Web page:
So what can we do as coaches?

For a start, you can make a pledge right now to never encourage athletes in your care to lose weight. You must not forget that radical weight loss in obese people can be dangerous as well as in thinner people. Perhaps you can find a health professional to come to the dojo and advise athletes on how they might healthily change their weight? Perhaps if you are weighing athletes anyway for category decisions institute a rule that young players can never go down in weight? Perhaps as well as monitoring weight you can monitor BMI and body fat to ensure that they stay at healthy levels.

You need to talk to your athletes and explain that the unhealthy weight loss methods of the last are not to be done by them. No starving themselves, no saunas to lose the weight, none of that stuff.

You could get in experts to advise athletes as to what weight category they will be able to be in with healthy eating. Get professionals to advise young athletes what size and weight they can expect to be when they are fully mature, then plan for your athletes to go up the weights to this target, making going up weight classes part of the plan.

What else needs to be done?

Here is a radical suggestion that I have discussed with a few people and would like your opinion on.

I propose we ban weight classes for players under 18 years of age.

Of course there are risks in letting the 100kg monster on with your 60kg player, so we need to find an alternative way of matching players. Perhaps we weight everyone on the day and then group the heaviest 12 players and call this category 1, then repeat with the next 12 heaviest all the way to the lightest player? Maybe we institute a proper ranking system that means that only players of similar ability fight one another? It is something we need to think through and come up with something new.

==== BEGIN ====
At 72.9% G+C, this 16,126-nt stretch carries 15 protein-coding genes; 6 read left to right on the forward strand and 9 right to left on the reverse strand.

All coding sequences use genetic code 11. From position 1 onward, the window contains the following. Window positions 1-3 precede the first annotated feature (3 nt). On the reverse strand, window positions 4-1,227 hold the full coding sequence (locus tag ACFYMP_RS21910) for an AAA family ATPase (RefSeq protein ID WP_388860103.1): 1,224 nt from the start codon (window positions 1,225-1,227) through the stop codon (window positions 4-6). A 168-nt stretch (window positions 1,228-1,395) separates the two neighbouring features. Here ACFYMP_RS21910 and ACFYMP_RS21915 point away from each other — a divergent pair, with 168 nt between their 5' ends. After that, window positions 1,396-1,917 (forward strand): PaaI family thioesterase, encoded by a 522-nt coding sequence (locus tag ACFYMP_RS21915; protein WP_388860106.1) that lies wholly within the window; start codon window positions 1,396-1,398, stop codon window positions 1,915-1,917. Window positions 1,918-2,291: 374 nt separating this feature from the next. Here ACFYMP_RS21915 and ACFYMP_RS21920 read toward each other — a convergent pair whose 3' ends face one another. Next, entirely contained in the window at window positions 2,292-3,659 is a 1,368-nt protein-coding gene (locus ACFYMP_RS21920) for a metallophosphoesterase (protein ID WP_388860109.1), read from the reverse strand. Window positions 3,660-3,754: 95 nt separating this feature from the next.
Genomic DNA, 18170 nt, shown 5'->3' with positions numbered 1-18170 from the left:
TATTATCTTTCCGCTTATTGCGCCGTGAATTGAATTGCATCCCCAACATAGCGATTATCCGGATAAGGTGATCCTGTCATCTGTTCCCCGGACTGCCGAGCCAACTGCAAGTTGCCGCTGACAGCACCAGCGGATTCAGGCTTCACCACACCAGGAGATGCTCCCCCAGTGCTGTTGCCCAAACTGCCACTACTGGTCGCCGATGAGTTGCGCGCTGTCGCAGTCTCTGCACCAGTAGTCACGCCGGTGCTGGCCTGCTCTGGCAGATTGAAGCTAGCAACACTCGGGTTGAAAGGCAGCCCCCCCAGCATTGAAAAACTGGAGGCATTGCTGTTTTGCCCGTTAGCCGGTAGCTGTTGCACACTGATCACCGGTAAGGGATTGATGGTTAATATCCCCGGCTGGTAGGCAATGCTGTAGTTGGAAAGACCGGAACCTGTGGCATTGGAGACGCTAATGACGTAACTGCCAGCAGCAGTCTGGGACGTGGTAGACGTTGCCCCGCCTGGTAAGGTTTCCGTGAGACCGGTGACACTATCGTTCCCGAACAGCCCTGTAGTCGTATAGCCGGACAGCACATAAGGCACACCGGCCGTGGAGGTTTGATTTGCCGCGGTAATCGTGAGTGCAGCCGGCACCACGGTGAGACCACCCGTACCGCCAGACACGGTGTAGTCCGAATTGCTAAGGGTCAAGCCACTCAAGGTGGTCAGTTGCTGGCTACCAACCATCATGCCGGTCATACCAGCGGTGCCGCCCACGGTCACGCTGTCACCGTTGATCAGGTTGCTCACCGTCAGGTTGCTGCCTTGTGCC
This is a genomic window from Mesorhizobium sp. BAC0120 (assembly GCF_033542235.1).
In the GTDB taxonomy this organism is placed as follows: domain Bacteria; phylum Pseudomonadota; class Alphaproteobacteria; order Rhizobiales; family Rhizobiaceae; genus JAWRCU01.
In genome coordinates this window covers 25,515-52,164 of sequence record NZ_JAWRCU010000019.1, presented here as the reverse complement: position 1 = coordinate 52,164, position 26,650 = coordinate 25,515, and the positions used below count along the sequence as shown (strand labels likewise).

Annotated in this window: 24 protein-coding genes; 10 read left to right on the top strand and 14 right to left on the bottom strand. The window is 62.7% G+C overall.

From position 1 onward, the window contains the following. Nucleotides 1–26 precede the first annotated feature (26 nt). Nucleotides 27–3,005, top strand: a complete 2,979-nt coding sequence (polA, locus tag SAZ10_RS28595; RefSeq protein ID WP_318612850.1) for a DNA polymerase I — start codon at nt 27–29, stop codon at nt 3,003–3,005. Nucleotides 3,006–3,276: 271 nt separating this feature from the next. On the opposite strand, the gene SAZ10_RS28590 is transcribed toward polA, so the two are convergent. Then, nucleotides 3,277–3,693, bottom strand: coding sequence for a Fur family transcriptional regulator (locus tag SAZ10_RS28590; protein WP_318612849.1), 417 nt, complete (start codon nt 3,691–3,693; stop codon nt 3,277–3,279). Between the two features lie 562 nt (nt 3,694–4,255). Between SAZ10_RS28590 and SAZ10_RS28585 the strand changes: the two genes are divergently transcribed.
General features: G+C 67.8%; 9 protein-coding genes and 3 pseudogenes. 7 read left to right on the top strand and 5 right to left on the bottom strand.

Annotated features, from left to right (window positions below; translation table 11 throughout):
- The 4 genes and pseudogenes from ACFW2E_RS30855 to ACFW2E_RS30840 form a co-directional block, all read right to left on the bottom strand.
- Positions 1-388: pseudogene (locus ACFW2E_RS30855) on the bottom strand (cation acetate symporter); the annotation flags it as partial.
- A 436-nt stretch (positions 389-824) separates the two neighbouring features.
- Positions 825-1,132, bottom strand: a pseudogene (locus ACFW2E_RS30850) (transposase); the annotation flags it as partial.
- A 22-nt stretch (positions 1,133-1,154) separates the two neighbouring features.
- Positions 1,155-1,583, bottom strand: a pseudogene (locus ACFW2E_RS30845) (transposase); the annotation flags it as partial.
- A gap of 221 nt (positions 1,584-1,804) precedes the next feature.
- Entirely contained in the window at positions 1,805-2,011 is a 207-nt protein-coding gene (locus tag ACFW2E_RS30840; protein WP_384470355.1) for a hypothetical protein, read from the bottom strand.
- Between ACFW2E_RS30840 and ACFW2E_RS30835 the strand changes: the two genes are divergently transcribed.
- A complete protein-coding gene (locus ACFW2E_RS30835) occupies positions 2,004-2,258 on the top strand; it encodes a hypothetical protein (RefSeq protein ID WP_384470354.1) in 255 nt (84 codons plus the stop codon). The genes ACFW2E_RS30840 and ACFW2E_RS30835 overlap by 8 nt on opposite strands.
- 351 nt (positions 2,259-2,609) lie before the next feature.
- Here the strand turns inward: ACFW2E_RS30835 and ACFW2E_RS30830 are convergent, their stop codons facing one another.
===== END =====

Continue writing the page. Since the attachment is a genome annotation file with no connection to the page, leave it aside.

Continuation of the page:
So this is our mission as coaches, protect the players as best we can in the environment we have today. Try to prevent athletes in your care from developing unhealthy attitudes and behaviours around weight and eating. The second part is to lobby our national and international governing bodies to address the issue and come up with a solution for the young athletes.


(“Anorexia & bulimia,” n.d.; “Anorexia - Eating Disorders in Athletes - Anorexia Nervosa,” n.d.; Byrne & McLean, 2001; “Clinical Journal of Sport Medicine,” n.d.; “CSA,” n.d.; “Eating disorders among male and female elite athletes,” 1999; Herzog et al., 2000; Johnson, Powers, & Dick, 1999; Pompili, Mancinelli, Girardi, Ruberto, & Tatarelli, 2004; Rouveix, Bouget, Pannafieux, Champely, & Filaire, 2007)

Anorexia & bulimia. (n.d.). . Retrieved April 22, 2009, from ... imia.aspx.
Anorexia - Eating Disorders in Athletes - Anorexia Nervosa. (n.d.). . Retrieved April 22, 2009, from ... rexia.htm.
Byrne, S., & McLean, N. (2001). Eating disorders in athletes: A review of the literature. Journal of Science and Medicine in Sport, 4(2), 145-159. doi: 10.1016/S1440-2440(01)80025-6.
Clinical Journal of Sport Medicine. (n.d.). . Retrieved April 22, 2009, from ... =abstract.
CSA. (n.d.). . Retrieved April 22, 2009, from ... ookie=yes.
Eating disorders among male and female elite athletes. (1999, December 1). . Retrieved April 22, 2009, from